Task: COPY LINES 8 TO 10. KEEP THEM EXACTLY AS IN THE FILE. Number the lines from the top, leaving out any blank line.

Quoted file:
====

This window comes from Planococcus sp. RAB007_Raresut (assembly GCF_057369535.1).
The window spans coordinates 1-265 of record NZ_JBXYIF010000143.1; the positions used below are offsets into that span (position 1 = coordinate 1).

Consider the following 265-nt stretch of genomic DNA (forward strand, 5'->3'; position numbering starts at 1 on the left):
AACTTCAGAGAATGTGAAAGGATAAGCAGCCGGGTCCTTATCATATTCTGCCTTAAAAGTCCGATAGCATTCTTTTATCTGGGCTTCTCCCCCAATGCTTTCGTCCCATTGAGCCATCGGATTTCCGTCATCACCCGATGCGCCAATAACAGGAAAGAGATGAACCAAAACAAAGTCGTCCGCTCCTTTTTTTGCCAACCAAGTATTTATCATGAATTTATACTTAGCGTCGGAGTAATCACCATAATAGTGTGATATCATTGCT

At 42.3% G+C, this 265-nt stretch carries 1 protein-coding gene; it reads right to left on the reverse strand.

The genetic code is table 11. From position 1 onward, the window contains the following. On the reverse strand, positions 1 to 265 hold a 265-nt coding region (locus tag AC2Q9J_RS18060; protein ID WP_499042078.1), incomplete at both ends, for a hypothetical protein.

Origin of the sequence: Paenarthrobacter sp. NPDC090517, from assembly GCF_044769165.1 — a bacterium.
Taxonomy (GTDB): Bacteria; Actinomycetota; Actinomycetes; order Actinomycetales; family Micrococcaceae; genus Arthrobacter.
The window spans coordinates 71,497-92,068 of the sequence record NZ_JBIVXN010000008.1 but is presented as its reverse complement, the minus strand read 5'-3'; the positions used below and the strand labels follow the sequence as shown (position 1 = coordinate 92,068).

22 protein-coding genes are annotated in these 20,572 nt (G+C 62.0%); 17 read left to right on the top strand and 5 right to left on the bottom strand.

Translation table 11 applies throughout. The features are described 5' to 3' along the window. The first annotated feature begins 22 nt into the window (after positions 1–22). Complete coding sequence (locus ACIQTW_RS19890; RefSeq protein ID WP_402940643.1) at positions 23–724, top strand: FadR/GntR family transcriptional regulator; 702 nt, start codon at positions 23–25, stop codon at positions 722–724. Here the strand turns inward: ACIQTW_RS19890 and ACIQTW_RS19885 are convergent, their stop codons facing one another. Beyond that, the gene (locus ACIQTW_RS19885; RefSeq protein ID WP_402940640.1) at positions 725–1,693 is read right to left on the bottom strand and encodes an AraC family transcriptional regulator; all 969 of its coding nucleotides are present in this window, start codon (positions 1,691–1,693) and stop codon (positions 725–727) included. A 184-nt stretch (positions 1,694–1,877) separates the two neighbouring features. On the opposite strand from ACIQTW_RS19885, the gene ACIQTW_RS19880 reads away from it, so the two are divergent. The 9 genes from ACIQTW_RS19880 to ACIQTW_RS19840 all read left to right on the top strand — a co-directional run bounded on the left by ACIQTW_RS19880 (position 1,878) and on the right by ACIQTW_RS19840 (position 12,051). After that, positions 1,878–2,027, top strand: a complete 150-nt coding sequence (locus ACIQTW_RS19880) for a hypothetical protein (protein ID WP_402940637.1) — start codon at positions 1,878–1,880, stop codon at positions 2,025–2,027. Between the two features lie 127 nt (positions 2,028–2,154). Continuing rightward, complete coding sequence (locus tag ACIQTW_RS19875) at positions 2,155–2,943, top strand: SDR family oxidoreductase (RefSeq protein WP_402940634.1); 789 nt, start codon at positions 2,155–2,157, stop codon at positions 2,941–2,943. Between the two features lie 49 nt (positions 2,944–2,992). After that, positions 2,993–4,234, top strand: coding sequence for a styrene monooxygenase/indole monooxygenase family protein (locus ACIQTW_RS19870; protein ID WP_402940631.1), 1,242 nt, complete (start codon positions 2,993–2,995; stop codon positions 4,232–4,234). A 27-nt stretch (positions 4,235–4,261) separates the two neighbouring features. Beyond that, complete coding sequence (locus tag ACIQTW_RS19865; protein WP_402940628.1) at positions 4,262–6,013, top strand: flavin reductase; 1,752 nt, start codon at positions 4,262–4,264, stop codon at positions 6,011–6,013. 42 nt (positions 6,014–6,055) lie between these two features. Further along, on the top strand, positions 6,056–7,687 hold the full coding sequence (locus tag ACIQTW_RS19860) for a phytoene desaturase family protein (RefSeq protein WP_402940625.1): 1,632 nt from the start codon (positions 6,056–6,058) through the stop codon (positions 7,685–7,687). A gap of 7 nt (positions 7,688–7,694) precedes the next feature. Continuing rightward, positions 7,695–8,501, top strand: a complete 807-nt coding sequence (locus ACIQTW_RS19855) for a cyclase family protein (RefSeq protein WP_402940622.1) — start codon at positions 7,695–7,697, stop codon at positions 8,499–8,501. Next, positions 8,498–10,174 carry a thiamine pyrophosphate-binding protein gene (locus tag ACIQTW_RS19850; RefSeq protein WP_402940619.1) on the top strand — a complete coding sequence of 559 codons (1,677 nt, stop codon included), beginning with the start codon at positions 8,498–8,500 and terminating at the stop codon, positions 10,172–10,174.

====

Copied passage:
Taxonomy (GTDB): Bacteria; Actinomycetota; Actinomycetes; order Actinomycetales; family Micrococcaceae; genus Arthrobacter.
The window spans coordinates 71,497-92,068 of the sequence record NZ_JBIVXN010000008.1 but is presented as its reverse complement, the minus strand read 5'-3'; the positions used below and the strand labels follow the sequence as shown (position 1 = coordinate 92,068).

22 protein-coding genes are annotated in these 20,572 nt (G+C 62.0%); 17 read left to right on the top strand and 5 right to left on the bottom strand.